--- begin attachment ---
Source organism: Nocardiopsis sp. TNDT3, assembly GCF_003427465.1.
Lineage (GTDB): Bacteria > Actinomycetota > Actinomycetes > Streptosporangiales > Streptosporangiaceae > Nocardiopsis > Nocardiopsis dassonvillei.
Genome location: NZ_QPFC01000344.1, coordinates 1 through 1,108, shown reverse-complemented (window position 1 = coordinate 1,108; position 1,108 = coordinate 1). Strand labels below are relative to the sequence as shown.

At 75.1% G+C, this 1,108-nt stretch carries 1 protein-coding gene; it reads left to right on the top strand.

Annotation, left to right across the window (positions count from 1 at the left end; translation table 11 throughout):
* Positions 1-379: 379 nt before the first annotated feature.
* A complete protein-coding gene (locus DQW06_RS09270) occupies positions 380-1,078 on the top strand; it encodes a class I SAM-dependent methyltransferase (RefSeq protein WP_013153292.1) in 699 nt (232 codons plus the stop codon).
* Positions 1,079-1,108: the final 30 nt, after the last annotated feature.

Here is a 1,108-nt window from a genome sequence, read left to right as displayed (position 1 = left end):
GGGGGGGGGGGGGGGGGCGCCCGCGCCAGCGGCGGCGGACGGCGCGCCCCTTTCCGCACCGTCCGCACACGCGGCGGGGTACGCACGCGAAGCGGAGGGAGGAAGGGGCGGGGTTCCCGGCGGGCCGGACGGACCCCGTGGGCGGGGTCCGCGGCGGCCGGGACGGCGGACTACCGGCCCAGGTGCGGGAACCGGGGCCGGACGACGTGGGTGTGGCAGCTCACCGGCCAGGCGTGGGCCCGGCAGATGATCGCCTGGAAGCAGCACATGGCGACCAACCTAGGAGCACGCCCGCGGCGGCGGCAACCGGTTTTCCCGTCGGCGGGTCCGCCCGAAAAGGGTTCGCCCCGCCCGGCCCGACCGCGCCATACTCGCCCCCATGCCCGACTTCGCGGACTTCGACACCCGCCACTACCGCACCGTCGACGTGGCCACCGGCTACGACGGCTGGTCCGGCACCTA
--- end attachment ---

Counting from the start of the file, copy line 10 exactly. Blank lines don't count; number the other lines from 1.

GGGGGGGGGGGGGGGGGCGCCCGCGCCAGCGGCGGCGGACGGCGCGCCCCTTTCCGCACCGTCCGCACACGCGGCGGGGTACGCACGCGAAGCGGAGGGAGGAAGGGGCGGGGTTCCCGGCGGGCCGGACGGACCCCGTGGGCGGGGTCCGCGGCGGCCGGGACGGCGGACTACCGGCCCAGGTGCGGGAACCGGGGCCGGACGACGTGGGTGTGGCAGCTCACCGGCCAGGCGTGGGCCCGGCAGATGATCGCCTGGAAGCAGCACATGGCGACCAACCTAGGAGCACGCCCGCGGCGGCGGCAACCGGTTTTCCCGTCGGCGGGTCCGCCCGAAAAGGGTTCGCCCCGCCCGGCCCGACCGCGCCATACTCGCCCCCATGCCCGACTTCGCGGACTTCGACACCCGCCACTACCGCACCGTCGACGTGGCCACCGGCTACGACGGCTGGTCCGGCACCTA